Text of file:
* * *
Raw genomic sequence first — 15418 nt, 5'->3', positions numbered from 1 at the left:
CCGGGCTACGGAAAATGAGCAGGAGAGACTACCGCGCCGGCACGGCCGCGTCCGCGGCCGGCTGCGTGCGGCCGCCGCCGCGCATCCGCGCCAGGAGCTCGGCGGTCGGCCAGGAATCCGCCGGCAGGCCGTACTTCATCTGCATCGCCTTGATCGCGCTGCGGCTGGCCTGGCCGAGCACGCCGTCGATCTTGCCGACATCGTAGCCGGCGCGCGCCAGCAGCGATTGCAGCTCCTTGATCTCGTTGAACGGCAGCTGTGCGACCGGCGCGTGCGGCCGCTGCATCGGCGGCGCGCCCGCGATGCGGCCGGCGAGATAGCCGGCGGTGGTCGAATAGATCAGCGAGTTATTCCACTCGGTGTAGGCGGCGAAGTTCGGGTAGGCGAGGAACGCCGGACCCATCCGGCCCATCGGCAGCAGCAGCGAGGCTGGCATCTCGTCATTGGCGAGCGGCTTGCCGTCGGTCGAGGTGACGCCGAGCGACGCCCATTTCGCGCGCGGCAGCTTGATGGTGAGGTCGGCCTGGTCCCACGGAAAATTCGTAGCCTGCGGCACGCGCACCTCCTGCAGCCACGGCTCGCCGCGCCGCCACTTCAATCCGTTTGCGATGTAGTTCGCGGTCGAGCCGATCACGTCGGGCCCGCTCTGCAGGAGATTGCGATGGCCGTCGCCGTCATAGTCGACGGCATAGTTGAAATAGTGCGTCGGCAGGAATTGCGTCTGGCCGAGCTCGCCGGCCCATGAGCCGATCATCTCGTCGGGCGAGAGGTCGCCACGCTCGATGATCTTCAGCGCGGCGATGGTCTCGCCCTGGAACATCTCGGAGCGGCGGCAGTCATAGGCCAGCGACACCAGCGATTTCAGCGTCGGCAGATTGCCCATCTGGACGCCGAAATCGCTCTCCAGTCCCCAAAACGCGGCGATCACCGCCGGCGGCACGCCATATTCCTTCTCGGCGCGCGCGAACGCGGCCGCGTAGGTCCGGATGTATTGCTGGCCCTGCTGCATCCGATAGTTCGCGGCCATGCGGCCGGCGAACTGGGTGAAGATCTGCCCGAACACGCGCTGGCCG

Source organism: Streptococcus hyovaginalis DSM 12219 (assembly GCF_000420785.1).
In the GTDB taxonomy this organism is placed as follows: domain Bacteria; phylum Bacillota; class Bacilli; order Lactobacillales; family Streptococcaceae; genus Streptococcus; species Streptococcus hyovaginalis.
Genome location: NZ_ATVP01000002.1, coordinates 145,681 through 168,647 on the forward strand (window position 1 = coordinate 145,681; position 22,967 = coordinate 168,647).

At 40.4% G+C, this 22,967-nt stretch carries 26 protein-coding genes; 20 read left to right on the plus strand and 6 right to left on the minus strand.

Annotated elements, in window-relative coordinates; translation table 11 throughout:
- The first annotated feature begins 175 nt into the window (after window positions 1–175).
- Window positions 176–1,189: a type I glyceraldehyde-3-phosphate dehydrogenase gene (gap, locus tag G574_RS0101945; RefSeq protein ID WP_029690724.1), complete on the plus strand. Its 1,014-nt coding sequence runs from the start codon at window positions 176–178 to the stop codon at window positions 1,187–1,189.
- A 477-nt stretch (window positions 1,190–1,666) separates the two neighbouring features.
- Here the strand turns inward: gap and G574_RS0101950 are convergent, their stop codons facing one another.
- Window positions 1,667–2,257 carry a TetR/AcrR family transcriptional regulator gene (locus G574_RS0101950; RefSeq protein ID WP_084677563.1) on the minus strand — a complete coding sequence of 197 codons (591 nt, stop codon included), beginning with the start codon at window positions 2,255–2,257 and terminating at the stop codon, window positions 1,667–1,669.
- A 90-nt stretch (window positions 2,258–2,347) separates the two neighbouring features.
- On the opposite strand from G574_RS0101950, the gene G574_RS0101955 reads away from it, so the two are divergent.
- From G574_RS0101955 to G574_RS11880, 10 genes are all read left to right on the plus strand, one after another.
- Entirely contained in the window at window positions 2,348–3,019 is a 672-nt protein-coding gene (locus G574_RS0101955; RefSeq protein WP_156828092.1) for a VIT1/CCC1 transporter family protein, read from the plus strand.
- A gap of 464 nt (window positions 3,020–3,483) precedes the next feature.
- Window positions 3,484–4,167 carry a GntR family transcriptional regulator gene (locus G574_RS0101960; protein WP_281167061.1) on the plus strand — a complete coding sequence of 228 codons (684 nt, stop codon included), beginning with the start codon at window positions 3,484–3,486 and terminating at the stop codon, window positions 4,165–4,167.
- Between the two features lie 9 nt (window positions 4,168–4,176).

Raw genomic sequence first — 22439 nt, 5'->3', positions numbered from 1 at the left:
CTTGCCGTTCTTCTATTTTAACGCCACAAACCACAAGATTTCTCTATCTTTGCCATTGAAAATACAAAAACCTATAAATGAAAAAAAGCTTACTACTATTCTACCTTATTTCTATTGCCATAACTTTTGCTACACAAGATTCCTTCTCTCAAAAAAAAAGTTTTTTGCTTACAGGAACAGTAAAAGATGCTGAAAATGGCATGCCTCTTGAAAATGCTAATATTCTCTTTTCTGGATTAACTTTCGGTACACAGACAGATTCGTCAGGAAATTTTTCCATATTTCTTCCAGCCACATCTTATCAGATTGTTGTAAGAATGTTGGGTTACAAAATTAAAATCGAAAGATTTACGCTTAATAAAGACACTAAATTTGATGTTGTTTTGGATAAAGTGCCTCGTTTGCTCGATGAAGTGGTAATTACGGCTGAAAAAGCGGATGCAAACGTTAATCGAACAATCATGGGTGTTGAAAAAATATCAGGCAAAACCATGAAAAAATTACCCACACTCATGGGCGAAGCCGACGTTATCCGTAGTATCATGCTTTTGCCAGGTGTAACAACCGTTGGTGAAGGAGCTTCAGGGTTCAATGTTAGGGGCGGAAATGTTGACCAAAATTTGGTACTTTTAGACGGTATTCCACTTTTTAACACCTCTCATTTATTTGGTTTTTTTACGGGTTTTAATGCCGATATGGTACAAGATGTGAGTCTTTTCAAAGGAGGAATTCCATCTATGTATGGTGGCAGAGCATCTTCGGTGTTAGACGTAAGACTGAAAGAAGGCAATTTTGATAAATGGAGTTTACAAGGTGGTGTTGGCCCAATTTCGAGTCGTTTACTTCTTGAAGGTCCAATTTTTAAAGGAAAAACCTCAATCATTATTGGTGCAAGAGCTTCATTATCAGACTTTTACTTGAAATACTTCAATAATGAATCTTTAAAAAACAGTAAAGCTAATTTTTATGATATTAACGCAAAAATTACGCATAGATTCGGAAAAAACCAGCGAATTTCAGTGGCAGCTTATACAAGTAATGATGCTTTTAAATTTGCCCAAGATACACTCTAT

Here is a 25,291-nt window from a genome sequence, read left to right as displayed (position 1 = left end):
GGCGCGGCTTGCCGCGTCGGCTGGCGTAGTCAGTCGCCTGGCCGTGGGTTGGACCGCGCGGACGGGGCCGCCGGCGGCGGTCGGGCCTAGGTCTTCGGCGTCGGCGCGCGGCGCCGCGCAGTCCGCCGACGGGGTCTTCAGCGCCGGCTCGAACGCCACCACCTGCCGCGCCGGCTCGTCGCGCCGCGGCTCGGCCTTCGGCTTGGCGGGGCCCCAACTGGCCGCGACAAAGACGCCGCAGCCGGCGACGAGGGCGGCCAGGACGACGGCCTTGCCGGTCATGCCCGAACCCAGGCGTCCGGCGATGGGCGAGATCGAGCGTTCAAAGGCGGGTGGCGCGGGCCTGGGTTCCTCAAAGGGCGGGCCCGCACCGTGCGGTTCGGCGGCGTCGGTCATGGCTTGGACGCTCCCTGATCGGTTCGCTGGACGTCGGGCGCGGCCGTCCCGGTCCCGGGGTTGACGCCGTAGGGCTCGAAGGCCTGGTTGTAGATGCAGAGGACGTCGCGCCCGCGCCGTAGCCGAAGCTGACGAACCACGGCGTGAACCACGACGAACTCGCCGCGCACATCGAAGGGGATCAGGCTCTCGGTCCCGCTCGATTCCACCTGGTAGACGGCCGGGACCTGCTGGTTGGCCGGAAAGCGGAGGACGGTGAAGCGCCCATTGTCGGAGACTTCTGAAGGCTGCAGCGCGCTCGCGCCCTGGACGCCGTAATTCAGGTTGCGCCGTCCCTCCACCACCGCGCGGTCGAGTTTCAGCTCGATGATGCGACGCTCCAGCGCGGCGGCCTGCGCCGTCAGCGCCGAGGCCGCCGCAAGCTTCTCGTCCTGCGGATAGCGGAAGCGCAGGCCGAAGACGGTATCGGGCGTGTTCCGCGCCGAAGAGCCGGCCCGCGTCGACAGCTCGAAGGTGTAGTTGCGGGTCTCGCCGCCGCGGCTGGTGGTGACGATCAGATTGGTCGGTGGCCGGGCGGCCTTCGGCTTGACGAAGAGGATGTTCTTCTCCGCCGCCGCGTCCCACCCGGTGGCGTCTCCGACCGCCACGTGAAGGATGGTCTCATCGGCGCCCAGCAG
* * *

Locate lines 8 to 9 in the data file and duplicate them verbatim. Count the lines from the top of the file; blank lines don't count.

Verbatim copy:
- The first annotated feature begins 175 nt into the window (after window positions 1–175).
- Window positions 176–1,189: a type I glyceraldehyde-3-phosphate dehydrogenase gene (gap, locus tag G574_RS0101945; RefSeq protein ID WP_029690724.1), complete on the plus strand. Its 1,014-nt coding sequence runs from the start codon at window positions 176–178 to the stop codon at window positions 1,187–1,189.